No drugs, Goa peddlers sell masks, vegetables

4 months ago 32
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PANAJI: Lockdown has created

different difficulties

for different people. While migrant labourers, for example, have been left without work and forced to return home, halt in tourism activities in Goa has prompted drug peddlers and addicts to look at alternative sources of income.
These are bad times for most. Those who peddled drugs on the coastal belt for a living, or made money through tourism-related activities for their own needs, including consumption of drugs, are now doing

odd jobs

Some have taken up jobs at car washing centres, few have started selling vegetables and fruits, while some have started doing menial jobs like labour at construction sites, according to Dr

Ravindra Patil

, medical officer at Mapusa district hospital’s Drug Treatment Centre. “Two brothers who have been regular at the centre have started making face masks,” Dr Patil told TOI.
The Mapusa district hospital operates an opioid substitution therapy (OST) which helps in the rehabilitation of addicts and the last three months of lockdown were the most difficult for everyone.
“I am glad they took up whatever alternative source of income came their way. Some are even working as construction workers. We are happy to see that they are happy with their work,” he said.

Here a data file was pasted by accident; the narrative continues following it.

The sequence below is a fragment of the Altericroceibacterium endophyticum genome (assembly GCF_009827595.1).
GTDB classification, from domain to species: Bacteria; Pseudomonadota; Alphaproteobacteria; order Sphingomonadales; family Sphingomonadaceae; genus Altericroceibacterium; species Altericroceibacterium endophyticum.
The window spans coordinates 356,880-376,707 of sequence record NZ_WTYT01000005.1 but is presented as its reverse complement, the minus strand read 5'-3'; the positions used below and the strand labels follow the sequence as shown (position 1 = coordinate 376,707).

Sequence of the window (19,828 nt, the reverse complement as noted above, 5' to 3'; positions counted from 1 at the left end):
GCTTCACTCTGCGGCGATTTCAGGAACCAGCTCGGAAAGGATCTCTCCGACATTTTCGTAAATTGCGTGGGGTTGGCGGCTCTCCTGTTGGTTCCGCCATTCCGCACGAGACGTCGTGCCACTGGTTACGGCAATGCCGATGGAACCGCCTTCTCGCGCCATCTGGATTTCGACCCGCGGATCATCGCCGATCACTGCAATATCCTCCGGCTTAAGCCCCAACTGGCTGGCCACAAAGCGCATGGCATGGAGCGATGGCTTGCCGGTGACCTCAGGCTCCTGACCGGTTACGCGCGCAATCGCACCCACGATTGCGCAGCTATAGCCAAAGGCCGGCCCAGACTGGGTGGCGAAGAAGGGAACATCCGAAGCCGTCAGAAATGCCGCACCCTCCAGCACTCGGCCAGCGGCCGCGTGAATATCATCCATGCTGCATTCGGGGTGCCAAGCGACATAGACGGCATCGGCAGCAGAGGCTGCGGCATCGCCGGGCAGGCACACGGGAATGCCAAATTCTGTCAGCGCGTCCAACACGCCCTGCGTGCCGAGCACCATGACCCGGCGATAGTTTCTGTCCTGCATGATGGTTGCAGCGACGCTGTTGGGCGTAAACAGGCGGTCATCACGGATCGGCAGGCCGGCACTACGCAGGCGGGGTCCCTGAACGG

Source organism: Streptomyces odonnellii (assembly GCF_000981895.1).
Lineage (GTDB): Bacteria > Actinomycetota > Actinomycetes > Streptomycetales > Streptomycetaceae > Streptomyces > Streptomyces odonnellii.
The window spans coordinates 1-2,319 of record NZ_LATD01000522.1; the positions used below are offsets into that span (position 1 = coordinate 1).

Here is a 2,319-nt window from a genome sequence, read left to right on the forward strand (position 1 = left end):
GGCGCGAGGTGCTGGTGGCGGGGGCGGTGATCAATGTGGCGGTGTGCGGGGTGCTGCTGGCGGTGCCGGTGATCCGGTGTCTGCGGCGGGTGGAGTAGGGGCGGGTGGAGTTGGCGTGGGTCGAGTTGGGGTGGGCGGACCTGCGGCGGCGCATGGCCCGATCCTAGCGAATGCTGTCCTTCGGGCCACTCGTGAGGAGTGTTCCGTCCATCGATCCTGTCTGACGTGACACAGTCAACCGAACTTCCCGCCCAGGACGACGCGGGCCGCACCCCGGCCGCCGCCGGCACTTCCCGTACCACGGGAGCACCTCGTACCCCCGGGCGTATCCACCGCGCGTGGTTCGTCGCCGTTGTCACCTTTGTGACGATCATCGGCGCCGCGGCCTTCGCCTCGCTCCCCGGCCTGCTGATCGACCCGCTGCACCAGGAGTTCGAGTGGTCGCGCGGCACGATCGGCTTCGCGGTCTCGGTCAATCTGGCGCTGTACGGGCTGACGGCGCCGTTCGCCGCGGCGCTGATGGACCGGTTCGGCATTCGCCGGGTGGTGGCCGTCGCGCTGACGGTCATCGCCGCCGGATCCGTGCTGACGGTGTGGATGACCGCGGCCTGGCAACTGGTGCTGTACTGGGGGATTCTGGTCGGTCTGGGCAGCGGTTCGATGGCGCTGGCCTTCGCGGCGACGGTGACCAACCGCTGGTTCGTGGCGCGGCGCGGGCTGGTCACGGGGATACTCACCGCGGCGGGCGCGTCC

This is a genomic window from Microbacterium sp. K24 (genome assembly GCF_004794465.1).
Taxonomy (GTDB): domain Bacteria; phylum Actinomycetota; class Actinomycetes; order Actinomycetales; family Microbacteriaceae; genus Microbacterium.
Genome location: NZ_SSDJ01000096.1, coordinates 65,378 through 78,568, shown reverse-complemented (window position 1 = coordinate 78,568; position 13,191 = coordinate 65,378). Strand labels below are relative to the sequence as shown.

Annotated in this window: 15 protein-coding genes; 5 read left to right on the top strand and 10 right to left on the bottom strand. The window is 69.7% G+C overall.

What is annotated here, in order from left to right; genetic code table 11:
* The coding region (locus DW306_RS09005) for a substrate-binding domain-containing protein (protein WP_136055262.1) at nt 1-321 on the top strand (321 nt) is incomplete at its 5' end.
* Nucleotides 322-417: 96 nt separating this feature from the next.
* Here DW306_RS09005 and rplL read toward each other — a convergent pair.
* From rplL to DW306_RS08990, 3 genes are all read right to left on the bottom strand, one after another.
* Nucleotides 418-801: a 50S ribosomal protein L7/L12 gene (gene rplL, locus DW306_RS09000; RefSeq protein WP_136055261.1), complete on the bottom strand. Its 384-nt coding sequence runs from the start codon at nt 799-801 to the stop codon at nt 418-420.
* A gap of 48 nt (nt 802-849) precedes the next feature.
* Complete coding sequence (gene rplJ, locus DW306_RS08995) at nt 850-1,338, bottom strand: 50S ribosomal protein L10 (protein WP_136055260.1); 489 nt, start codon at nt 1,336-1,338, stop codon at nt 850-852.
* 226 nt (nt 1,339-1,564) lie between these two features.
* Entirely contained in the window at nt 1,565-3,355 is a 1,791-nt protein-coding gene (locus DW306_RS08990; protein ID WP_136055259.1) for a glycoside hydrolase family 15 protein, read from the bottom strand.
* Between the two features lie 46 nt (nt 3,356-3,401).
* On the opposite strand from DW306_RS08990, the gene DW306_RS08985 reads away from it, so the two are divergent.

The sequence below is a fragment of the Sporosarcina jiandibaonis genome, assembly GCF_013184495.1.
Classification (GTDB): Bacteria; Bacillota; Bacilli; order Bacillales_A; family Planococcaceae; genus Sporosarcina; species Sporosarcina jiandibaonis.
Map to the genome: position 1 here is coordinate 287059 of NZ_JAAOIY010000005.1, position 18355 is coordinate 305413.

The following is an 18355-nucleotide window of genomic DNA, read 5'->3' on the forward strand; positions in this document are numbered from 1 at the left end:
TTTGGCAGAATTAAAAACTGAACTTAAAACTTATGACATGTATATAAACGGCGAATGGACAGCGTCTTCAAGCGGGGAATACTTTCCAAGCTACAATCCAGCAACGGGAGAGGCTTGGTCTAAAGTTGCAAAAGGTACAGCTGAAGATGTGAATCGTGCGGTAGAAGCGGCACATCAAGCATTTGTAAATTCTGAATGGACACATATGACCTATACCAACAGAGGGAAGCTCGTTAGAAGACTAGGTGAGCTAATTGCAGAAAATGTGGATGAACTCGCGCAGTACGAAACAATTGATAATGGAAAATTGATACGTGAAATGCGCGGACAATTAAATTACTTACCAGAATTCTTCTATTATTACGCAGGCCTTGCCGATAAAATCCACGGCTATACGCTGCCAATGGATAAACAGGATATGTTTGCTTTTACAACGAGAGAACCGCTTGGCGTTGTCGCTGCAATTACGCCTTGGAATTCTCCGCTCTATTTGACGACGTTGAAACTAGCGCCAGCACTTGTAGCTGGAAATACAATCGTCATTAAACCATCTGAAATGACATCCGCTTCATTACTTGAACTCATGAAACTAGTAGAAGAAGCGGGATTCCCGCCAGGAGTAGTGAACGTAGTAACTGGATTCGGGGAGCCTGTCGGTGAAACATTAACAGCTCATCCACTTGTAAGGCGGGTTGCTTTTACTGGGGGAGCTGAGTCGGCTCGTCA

Since inception, the trend at the drug treatment is clear. During monsoon, the number of people enrolling for OST increases, while numbers take a major dip once the tourism season is up and running. The trend, according to Dr Patil, is directly linked to the flow of drugs in Goa. It’s always higher when the tourism season is at its peak.
According to numbers provided to TOI, the centre had 25-30 persons regularly visiting the centre prior to March. The number touched 60 during April and May when a national lockdown was in place. For now, there are 68 persons on Methadone Maintenance Treatment (MMT) for abuse of heroin, while another 40-50 persons are undergoing a different programme implemented through the

National Aids Control Organisation

“In May, we ran out of medicine as the number of persons opting for MMT increased. We also saw some dealers visiting us during lockdown obviously because the supply of drugs had dried,” he said.
With the lockdown now eased, normal activity has resumed at the centre. Elsewhere, most continue with their lockdown jobs and seem happy, despite earning less than what they did during their regular duties. For those thriving on tourism-related activities, though, the wait continues.

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